“Independent providers don’t compete with the publicly funded health system, they add capacity so the system can treat more patients,” Buick said in a statement sent to Global News on Tuesday. “Their services are managed by AHS as part of an integrated system.
“They help make the public system more efficient in two ways: their costs are lower and they specialize, so they get more efficient at the services they’re contracted to do.”
According to the province, the new bill also states that legislation will be modernized so physicians have more options on how they are paid, including making it easier for doctors to enter into alternative relationship plans for compensation — another concerning provision for some in the medical community.
“I think it’s come to a point where Albertans need to ask themselves what kind of public health-care system they want to see in this province and in this country.”
Shandro has promised to explore different ways to pay doctors in keeping with a commitment to keep funding for physician compensation around the current $5.4-billion level.
While Hardcastle has concerns, she noted that she believes some of the proposed changes associated with the bill could serve the province well.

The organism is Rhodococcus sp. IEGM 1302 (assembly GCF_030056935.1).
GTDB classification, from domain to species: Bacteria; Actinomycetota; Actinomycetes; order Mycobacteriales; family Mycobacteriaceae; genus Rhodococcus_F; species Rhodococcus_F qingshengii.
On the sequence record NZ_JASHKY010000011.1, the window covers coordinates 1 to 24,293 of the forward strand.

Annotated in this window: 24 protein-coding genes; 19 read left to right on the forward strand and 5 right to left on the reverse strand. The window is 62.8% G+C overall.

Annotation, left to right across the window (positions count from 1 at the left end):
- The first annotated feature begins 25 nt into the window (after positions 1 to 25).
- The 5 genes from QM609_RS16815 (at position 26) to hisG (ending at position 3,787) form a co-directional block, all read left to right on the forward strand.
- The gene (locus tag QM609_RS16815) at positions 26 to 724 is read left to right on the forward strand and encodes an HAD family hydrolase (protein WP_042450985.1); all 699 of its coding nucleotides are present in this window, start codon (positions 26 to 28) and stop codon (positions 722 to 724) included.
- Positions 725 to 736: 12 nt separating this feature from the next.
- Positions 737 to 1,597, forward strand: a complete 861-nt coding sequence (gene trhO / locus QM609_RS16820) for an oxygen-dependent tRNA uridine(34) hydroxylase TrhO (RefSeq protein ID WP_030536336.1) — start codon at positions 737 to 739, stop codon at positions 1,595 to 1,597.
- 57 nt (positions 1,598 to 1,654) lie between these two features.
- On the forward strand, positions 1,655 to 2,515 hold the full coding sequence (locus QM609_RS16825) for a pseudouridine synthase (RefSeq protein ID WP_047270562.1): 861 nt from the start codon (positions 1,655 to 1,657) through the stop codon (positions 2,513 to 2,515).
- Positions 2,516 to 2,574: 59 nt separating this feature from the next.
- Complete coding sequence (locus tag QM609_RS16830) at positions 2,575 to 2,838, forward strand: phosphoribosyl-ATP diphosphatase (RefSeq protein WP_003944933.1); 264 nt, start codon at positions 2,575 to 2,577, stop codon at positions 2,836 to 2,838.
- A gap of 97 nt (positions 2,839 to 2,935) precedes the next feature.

“A potentially positive change in the legislation is it does expand the mandate of the Health Quality Council,” Hardcastle said.
“The Health Quality Council originally focused primarily on quality issues in hospitals and from physicians, but this potentially gives more room for looking at the health-care system more broadly and taking a more patient-centred focus.”
The bill also calls for participation from public members of health professional college committees to increase by 25 per cent.
“Potentially, it could get the public more of a voice,” Hardcastle said.
“The only concern is that the government is the one who appoints those public members. So the question will be whether the appointees are more political in nature, or whether there are truly people who have an interest in the health-care system and the expertise to help improve the protection of the public and quality of care.”
President of the Alberta Medical Association Christine Molnar also gave her take on the bill. In a statement Wednesday, she noted the AMA was not consulted by the government before the new legislation was brought forward.
“The lack of any meaningful consultation with the public and physicians on legislation that will have a significant impact on health care in Alberta raises questions about good governance,” Molnar wrote.
“These impending legislative changes will have consequences for the profession and how we practice, as well as our freedom to advocate for our patient’s needs.
“The patient-physician relationship is at risk.”
She added that several concerns have been raised by AMA members, including the alternative payment plans brought forward by the government and the “commercialization of medical services.”
— With files from the Canadian Press